In my 20's, I would have chosen a different song to characterize my love life; in my early 30's, "Sometimes Love Just Ain't Enough" (Patty Smyth featuring Don Henley) is it.
I wonder if in my 40's, it will be "Nobody Wants to Be Lonely" by Ricky Martin and Christina Aguilera. As long as my theme song in my 50's isn't Pet Shop Boys' "Being Boring," I think I'll be all right.
The problem with the Bay Area in California is that few single people seem to have fiscally conservative habits. The ones who do are probably more risk-averse than the general population and settled down in their 20's. When I mention I would prefer someone who doesn't have any credit card debt, people call me unrealistic.
Although I've lived in large cities all my life, I identify with the smaller-city mentality I've seen in E.B. White's essays: "The quality in New York that insulates its inhabitants from life may simply weaken them as individuals. Perhaps it is healthier to live in a community where, when a cornice falls, you feel the blow; where, when the governor passes, you see at any rate his hat." ("Here is New York")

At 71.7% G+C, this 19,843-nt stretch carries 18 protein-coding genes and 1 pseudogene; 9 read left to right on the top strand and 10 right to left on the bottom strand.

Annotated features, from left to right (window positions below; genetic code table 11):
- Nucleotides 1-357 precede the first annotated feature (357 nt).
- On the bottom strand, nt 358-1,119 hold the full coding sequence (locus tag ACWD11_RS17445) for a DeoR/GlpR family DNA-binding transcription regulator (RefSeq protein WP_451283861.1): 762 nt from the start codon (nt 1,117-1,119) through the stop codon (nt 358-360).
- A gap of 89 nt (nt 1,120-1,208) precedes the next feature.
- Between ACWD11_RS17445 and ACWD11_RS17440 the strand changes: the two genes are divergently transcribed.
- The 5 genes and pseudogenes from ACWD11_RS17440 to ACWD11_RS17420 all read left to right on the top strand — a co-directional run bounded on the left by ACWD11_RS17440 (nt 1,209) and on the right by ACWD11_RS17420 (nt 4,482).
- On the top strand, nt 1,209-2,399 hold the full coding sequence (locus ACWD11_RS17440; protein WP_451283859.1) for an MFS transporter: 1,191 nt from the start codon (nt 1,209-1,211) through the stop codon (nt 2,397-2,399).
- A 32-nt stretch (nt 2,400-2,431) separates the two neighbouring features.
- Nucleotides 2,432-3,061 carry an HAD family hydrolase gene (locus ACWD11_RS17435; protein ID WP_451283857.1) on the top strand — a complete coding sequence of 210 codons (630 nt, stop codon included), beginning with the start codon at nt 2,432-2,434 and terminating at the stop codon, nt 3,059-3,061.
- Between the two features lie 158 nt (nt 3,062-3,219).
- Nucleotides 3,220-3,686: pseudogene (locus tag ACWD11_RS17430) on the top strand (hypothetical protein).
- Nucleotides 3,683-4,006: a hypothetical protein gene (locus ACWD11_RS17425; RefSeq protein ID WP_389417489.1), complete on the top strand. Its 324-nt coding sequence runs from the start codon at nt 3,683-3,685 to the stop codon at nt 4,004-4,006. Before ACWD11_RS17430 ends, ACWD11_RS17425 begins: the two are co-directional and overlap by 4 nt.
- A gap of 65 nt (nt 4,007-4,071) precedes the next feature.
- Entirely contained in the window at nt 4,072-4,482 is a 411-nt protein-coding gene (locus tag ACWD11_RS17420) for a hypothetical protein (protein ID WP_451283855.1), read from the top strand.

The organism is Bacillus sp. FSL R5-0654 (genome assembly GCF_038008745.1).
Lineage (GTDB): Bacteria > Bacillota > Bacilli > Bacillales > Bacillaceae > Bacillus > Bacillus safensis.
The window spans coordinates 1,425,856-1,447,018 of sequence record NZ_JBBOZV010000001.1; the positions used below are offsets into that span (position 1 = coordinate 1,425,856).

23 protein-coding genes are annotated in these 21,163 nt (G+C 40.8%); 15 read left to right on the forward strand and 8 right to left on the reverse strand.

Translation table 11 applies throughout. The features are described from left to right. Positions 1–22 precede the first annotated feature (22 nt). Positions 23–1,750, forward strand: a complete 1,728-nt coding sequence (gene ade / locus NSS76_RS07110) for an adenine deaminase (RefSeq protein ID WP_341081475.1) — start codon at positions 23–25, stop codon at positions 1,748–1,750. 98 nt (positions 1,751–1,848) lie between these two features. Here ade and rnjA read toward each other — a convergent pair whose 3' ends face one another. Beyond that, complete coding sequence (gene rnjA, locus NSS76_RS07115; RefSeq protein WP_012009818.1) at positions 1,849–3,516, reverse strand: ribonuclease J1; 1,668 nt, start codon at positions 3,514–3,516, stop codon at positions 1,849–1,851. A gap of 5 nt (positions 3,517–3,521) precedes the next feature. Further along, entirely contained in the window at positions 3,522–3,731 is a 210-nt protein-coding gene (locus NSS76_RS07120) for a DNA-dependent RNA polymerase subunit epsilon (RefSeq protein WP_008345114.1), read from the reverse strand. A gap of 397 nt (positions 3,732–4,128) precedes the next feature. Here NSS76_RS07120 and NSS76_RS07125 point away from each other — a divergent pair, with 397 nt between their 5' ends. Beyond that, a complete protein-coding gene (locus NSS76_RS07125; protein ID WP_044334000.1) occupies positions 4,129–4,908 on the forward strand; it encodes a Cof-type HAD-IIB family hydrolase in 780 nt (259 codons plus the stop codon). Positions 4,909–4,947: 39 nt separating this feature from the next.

I am perfectly happy watching movies, playing basketball, coaching youth basketball, and reading books for entertainment. While I enjoy going out to a comedy show or music event once in a while, I don't feel my life would be empty without them. So I continue to wonder why I should pay $500K+ for a house in the Bay Area when I can buy a house for 85K in Nashville, TN or San Marcos, TX and live a similar lifestyle. Is California weather really worth $415K, which is about $700K before taxes?